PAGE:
Note to users. If you're seeing this message, it means that your browser cannot find this page's style/presentation instructions -- or possibly that you are using a browser that does not support current Web standards. Find out more about why this message is appearing, and what you can do to make your experience of our site the best it can be.

Subscribe

Sci. Aging Knowl. Environ., 9 November 2005
Vol. 2005, Issue 45, p. ns3
[DOI: 10.1126/sageke.2005.45.ns3]

NEWS SYNTHESIS

Bionic Grandma

Engineers and biologists are making progress toward creating custom-made artificial tissues to rejuvenate aging bodies

R. John Davenport

http://sageke.sciencemag.org/cgi/content/full/2005/45/ns3

Abstract: Aging takes a toll on organs and tissues. Skin rumples, hearts fail, and muscles weaken. Drugs and other interventions can sometimes slow the devastation but rarely repair existing damage. Furthermore, although transplants can replace ruined organs, demand for donors outstrips supply, and immune rejection is a risk. To circumvent these problems, researchers are working to create tissues in the lab that can substitute for defective ones in the body. Building on previous success in designing simple tissues such as skin and bone, they are seeking new biomaterials and methods to craft more complicated ones.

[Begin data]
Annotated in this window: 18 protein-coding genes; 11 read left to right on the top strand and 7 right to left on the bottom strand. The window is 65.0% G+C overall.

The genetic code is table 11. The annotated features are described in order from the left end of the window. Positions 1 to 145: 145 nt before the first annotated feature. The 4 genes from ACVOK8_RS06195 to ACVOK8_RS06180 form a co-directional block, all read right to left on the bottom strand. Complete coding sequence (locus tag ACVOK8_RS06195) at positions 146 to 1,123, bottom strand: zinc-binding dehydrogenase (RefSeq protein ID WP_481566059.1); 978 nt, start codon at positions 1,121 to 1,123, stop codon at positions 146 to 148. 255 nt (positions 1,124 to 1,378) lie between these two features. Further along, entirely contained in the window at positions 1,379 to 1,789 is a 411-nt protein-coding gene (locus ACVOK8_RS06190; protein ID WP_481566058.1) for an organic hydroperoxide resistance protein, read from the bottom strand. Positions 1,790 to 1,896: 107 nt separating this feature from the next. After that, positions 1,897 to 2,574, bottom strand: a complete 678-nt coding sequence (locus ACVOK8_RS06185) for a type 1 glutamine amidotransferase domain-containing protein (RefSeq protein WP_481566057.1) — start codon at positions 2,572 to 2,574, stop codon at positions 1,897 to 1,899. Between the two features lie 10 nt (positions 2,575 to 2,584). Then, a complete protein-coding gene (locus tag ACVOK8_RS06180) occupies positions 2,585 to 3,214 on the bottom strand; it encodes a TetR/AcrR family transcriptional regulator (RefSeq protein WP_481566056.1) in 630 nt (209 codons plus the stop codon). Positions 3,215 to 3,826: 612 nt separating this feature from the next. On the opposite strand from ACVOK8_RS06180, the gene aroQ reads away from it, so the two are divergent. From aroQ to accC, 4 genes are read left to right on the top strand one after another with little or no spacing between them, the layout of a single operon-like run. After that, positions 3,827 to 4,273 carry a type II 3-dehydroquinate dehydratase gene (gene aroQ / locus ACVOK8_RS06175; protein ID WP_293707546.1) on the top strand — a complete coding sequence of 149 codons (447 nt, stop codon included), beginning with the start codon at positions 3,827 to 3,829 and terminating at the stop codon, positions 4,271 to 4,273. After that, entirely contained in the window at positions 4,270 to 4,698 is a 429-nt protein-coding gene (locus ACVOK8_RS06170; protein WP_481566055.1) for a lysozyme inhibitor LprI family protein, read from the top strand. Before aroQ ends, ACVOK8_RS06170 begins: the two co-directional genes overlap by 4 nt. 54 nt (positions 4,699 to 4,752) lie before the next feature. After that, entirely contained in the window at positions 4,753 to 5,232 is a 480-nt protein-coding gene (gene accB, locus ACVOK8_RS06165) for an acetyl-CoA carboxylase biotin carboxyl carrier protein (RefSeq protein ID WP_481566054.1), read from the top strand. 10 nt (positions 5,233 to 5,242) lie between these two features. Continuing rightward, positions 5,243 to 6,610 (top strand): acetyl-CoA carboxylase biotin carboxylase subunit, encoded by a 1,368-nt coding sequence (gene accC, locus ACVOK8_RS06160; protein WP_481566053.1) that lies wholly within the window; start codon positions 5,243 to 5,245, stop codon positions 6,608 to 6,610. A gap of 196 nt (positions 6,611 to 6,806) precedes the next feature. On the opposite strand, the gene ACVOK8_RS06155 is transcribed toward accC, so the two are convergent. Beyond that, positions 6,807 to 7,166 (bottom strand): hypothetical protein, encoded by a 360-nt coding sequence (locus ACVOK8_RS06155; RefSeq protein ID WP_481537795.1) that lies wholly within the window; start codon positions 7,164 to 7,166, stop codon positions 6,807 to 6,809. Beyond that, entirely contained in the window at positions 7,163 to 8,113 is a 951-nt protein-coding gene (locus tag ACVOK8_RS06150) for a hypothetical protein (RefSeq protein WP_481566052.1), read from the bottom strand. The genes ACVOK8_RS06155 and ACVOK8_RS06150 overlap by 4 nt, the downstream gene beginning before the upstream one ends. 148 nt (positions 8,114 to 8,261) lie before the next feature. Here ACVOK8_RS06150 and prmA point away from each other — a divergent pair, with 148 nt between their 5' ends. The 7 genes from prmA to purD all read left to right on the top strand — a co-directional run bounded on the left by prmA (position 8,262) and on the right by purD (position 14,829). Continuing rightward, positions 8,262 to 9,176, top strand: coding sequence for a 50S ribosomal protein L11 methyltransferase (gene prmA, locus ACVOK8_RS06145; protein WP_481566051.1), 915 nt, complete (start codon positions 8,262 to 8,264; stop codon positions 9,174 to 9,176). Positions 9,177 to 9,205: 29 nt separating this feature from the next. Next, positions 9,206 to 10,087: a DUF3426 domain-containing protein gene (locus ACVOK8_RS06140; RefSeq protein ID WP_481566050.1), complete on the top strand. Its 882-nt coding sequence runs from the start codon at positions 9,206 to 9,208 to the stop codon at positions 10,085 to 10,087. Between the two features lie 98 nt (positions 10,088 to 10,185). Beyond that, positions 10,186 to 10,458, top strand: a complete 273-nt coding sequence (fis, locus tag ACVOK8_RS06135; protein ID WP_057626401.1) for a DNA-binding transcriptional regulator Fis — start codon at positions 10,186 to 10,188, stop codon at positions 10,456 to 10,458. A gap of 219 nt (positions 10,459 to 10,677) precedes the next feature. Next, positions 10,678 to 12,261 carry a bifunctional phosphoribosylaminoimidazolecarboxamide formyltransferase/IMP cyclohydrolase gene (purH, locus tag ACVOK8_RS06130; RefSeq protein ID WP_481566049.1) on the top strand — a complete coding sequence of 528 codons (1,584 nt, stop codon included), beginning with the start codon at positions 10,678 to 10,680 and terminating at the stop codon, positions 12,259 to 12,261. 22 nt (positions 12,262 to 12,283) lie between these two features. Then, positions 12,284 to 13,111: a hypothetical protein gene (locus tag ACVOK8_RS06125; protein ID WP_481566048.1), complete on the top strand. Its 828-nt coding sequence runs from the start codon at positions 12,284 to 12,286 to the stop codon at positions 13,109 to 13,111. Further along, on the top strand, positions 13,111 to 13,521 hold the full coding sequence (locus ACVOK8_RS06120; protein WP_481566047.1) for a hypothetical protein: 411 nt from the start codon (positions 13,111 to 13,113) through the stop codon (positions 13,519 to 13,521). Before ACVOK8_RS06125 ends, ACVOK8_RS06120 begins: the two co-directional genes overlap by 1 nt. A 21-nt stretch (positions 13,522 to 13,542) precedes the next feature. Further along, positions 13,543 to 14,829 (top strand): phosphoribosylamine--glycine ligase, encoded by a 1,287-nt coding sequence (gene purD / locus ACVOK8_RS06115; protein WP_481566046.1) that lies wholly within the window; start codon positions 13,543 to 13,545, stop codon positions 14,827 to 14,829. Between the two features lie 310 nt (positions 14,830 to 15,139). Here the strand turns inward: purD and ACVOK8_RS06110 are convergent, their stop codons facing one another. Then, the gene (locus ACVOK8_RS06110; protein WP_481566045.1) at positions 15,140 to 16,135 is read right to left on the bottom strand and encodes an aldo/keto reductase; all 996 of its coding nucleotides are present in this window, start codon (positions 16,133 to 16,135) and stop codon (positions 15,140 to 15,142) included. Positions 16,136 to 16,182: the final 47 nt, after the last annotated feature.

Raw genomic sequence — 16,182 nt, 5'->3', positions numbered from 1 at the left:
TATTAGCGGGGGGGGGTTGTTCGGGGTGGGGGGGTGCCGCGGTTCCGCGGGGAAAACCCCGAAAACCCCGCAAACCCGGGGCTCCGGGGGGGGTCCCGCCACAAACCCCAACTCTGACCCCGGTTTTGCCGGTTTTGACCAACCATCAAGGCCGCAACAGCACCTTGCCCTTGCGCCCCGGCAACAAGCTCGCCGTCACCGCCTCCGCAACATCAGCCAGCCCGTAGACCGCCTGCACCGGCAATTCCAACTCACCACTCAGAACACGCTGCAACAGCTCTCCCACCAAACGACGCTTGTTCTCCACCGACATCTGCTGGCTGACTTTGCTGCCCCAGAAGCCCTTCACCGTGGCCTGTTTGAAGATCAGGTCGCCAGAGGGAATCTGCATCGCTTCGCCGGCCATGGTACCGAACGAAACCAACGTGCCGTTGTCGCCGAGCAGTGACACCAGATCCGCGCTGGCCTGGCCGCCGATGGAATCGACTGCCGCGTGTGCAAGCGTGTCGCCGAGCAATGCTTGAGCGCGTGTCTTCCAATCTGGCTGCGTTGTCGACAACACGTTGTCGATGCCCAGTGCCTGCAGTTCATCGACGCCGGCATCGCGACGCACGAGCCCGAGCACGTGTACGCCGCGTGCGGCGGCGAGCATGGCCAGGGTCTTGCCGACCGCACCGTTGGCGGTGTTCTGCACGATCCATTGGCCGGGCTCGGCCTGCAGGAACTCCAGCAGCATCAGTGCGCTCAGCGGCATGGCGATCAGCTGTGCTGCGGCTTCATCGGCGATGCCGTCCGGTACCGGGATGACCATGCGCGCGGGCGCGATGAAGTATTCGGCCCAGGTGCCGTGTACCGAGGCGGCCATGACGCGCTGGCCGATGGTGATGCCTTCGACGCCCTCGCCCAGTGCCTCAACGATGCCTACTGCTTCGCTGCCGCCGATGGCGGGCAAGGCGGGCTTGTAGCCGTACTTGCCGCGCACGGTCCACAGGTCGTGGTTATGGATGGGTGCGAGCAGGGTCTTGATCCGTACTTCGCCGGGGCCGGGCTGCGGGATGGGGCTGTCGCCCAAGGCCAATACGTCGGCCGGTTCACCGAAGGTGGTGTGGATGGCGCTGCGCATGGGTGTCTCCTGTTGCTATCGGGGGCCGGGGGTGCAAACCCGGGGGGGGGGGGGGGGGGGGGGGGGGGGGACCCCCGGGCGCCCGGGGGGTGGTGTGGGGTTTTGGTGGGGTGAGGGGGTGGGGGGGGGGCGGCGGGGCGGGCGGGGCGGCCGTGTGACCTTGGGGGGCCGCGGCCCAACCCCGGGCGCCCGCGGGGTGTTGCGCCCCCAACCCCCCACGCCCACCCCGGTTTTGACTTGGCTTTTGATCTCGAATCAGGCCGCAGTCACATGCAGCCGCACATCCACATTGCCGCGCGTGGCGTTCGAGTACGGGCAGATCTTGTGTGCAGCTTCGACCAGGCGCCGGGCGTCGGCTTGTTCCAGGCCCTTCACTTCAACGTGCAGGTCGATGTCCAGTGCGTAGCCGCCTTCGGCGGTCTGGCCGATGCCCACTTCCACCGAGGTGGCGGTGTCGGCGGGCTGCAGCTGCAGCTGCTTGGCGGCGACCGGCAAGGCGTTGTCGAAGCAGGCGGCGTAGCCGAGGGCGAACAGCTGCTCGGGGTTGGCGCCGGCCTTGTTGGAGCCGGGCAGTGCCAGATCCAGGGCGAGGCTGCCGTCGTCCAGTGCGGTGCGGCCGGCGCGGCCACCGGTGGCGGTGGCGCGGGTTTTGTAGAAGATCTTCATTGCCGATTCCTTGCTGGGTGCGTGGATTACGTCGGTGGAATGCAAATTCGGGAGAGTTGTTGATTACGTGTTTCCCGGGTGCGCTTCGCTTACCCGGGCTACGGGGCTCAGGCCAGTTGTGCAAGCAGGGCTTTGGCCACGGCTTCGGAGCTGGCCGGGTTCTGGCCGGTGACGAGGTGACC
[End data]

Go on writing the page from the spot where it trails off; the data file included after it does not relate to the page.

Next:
Citation: R. J. Davenport, Bionic Grandma. Sci. Aging Knowl. Environ. 2005 (45), ns3 (2005).

Read the Full Text







To Advertise     Find Products


Science of Aging Knowledge Environment. ISSN 1539-6150